-_- 4

Straight out of the packaging

(Side-note here to mention Iron Factory have a very cool offering on the way as well, but very much their own thing based on the War Within Dynobots and own scale, pre-orders now open)

-_- 8

A Throne fit for a King

So with all those in mind, do FP’s Dinos still have a place?

Let’s have a look at Severo, their version of Grimlock, and then make a decision.

-_- 7

Long Live the King, the King of Kings.

Usually, I’m quick to moan about figures packaged in robot mode; I think alt. mode packaging gives us a valuable fun first transformation (nearly always easier to unfold a figure without instructions than collapsing a robot back down), coupled with the actual reveal of the robot which harkens back to the promise of those original 80s toys: Robots in Disguise.   With this figure, I will make an exception.


A throne fit for nothing.

He’s not the first Grimlock to come with a throne, even the official MP08 figure has had an official throne released, but the difference in quality is worlds apart; the FP version is a solid mold made of durable plastic with a quick wash to give it some texture and bring out the detail, and is also a two piece construction like the Hasbro offering, but screwed together.  If you dropped a screw on the Hasbro version, it would probably tear through it.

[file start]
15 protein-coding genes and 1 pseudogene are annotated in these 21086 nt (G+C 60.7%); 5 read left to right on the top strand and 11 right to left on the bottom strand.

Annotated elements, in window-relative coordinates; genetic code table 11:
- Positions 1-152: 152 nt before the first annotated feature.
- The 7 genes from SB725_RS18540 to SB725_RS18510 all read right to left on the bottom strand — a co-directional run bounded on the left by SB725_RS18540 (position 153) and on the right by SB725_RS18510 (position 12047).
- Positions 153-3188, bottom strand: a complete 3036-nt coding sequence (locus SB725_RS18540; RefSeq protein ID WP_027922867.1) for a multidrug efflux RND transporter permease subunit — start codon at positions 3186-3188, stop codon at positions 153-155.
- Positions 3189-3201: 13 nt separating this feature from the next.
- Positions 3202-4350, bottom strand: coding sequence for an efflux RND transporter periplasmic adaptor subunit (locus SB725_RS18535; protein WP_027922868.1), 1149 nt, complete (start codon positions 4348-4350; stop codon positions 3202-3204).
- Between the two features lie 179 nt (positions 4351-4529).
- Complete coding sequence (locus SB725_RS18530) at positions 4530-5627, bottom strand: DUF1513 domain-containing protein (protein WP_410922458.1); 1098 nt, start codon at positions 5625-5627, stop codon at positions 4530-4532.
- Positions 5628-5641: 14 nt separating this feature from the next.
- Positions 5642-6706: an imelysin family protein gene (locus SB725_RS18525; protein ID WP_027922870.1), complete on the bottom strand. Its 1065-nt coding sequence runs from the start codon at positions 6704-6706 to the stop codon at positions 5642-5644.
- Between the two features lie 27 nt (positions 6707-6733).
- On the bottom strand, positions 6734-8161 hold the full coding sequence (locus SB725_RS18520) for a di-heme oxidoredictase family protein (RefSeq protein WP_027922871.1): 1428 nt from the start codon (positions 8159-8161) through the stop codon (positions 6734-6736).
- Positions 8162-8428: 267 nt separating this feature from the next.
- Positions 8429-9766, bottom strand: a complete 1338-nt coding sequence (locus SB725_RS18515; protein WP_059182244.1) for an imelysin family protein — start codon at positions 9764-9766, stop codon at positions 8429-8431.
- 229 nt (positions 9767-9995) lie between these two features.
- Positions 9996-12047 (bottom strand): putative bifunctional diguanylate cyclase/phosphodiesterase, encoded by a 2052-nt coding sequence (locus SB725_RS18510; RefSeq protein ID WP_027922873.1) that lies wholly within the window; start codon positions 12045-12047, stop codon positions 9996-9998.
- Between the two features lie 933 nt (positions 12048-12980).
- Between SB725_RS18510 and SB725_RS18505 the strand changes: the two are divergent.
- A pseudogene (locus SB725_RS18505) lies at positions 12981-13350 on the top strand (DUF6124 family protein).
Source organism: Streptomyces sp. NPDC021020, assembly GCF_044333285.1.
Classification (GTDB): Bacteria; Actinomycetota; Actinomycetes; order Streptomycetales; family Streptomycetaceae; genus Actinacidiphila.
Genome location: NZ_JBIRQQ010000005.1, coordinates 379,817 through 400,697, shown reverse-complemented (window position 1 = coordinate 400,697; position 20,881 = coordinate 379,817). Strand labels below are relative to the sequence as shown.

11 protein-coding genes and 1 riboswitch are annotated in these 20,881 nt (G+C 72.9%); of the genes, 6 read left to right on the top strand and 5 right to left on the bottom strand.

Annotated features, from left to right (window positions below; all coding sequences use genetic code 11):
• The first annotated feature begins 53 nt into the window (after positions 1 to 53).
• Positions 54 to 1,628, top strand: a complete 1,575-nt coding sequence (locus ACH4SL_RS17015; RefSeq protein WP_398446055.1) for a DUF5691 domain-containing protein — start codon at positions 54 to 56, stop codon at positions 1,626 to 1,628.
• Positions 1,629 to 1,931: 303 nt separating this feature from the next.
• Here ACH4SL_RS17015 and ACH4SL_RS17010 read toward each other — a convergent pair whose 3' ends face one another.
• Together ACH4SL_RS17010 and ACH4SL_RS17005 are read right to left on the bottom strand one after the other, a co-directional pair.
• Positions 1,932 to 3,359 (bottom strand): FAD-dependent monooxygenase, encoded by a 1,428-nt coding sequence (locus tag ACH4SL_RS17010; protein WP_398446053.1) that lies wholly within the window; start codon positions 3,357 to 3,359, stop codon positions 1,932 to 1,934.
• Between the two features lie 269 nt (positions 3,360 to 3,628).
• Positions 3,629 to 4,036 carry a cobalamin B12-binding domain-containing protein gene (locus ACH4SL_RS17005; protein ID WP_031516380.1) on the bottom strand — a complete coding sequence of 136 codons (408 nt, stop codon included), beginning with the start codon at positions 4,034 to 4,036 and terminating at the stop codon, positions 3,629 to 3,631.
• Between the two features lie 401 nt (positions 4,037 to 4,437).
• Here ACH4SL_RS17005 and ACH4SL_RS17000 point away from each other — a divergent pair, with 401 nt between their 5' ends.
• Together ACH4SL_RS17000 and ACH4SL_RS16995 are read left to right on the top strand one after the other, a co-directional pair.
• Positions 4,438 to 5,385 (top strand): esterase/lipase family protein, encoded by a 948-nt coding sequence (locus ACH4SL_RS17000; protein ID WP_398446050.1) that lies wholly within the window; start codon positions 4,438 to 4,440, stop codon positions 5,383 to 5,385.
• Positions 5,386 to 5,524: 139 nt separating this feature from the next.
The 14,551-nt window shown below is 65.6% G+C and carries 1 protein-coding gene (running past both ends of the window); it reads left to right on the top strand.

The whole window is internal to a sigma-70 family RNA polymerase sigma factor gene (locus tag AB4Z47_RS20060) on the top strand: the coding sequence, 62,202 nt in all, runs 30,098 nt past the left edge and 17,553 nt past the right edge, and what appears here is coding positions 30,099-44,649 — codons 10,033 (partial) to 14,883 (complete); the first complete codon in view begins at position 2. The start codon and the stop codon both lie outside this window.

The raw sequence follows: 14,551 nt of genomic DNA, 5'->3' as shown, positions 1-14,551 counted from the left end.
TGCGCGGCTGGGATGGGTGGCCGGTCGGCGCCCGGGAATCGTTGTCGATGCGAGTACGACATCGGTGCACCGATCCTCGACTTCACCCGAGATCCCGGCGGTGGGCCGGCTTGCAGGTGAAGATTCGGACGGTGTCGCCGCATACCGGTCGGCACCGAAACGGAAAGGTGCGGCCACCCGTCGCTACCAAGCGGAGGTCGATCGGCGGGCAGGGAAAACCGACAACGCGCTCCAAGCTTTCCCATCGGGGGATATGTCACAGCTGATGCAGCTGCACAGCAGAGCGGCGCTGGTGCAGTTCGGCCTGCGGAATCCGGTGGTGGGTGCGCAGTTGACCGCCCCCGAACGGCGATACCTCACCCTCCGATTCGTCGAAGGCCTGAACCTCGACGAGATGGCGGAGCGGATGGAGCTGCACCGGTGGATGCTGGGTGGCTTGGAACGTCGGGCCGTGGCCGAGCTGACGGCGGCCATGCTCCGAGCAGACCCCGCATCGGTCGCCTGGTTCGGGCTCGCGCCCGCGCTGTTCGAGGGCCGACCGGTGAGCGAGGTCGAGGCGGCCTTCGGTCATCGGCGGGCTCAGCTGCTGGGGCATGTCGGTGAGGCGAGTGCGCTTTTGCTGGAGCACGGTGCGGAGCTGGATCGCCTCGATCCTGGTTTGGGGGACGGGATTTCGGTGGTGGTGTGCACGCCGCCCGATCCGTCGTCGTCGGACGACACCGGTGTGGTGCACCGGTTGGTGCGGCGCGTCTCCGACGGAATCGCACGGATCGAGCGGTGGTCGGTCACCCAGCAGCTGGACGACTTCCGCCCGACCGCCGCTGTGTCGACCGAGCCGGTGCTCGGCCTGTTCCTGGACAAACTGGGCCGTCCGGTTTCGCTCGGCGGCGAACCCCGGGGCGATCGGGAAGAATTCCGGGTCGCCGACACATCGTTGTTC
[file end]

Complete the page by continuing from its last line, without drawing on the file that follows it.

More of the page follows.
-_- 9

Severo’s throne just looks cool, and the option to store weapons on the rear is a sensible one, especially with the Game of Thrones style sword arrangement.  Even without the final figures released and only swords available, this works very well.  Very cool FP, very cool indeed.  I can see people buying the rest of the Dinos just to collect the swords to make this an amazing diorama.  And yes, it includes a crown, slightly bigger than the MP08 version, which actually gives Severo a bit of a Jothri feel, making him look more petulant and dangerous.

-_- 9-2